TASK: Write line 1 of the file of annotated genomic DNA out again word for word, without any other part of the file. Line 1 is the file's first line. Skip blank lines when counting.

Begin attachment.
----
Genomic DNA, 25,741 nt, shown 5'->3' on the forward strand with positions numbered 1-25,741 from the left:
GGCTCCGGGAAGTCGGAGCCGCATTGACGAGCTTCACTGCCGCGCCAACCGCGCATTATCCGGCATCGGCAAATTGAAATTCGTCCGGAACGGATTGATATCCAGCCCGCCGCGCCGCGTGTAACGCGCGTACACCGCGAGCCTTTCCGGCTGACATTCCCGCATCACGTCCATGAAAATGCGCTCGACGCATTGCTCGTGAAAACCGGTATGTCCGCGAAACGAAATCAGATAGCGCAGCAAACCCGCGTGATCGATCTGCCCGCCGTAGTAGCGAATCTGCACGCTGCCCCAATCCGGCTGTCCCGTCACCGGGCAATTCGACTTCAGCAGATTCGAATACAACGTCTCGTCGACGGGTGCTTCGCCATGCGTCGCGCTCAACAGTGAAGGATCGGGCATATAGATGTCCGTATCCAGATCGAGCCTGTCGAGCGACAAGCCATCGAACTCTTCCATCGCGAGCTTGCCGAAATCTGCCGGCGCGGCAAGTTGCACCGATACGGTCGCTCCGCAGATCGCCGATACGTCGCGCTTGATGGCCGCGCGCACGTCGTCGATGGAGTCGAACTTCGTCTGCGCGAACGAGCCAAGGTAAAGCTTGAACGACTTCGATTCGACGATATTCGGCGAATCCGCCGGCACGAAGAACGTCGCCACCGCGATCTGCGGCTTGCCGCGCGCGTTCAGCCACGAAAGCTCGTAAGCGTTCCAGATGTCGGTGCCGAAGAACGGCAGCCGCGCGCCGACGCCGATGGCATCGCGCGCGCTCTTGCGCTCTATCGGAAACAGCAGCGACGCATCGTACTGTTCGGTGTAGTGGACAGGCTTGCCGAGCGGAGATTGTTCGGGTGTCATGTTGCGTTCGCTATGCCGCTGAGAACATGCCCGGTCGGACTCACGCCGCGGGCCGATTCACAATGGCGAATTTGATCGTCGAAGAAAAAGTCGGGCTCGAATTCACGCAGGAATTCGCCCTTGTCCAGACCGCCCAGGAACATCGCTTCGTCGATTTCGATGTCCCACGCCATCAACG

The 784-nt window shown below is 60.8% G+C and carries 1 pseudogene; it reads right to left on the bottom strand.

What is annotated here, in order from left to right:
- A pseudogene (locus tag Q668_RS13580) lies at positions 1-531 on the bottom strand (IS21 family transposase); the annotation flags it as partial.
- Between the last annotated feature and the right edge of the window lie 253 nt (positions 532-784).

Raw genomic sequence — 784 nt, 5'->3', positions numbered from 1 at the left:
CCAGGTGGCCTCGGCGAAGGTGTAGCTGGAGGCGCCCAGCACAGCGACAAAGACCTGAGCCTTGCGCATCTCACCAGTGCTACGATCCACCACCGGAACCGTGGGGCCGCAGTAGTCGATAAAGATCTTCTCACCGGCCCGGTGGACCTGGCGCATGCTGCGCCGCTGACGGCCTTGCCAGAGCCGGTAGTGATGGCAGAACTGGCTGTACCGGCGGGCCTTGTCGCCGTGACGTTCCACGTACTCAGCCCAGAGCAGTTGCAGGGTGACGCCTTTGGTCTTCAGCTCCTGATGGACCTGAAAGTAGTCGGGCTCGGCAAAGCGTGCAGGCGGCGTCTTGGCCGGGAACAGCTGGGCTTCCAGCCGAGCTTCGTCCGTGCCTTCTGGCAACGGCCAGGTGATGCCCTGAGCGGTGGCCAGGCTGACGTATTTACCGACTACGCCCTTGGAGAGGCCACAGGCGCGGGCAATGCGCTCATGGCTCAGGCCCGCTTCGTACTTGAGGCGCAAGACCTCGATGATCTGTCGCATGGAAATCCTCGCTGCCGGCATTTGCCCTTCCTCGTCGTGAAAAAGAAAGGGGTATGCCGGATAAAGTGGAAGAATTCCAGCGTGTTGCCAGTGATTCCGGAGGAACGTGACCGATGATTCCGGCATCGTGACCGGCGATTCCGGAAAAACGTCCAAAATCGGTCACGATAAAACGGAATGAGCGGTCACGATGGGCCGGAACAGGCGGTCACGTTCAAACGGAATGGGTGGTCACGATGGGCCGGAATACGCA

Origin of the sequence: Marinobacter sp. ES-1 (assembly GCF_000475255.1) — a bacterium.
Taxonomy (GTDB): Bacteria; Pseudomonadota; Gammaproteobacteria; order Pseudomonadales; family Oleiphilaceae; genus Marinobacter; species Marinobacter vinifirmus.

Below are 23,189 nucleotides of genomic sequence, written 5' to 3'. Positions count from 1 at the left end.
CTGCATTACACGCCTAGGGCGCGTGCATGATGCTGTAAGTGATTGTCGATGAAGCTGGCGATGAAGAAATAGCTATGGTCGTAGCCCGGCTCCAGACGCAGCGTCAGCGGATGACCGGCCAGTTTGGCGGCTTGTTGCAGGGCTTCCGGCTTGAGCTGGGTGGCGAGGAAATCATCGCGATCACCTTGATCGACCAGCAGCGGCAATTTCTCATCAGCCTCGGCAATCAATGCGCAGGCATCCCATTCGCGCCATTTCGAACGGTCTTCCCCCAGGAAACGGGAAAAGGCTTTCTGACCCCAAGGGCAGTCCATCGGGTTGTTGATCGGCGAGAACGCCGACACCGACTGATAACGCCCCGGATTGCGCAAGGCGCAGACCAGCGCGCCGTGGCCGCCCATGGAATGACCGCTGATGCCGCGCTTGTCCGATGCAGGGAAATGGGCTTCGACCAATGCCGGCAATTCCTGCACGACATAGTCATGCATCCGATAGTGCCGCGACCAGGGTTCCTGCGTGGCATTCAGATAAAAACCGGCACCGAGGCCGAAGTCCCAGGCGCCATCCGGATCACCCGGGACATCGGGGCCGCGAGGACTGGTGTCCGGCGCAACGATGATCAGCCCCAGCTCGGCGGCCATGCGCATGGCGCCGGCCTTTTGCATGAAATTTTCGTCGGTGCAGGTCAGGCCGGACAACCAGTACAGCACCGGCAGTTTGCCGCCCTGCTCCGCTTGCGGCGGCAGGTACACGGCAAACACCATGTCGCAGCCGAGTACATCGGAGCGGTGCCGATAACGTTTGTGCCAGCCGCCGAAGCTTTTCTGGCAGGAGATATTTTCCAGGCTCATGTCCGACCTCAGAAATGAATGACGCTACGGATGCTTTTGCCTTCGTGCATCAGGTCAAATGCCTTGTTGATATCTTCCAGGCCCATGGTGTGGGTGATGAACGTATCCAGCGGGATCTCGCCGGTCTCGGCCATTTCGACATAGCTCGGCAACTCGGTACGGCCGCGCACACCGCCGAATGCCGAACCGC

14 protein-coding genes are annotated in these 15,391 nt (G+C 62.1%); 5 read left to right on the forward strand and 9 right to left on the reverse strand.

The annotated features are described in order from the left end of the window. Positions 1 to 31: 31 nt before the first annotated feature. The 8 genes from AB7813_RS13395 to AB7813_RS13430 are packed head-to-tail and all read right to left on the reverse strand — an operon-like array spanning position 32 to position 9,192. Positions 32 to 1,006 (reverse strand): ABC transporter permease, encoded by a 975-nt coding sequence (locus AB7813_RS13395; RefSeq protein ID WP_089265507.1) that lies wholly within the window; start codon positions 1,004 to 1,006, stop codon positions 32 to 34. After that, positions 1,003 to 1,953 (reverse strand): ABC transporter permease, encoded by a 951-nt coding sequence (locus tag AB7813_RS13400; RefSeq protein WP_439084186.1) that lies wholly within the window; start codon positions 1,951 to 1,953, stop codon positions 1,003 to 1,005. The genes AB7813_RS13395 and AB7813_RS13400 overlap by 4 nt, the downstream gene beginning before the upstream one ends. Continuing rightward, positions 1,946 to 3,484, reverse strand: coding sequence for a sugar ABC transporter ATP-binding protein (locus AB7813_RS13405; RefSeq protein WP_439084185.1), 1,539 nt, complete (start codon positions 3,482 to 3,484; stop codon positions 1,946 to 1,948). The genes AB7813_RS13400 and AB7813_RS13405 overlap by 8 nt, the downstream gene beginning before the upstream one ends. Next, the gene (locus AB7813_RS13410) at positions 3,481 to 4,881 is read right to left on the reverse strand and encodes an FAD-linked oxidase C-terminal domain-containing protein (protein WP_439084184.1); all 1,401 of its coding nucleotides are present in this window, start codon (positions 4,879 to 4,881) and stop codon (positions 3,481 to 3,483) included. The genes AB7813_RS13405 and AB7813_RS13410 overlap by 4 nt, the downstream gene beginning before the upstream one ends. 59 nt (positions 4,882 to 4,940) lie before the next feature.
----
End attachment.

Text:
Genomic DNA, 25,741 nt, shown 5'->3' on the forward strand with positions numbered 1-25,741 from the left: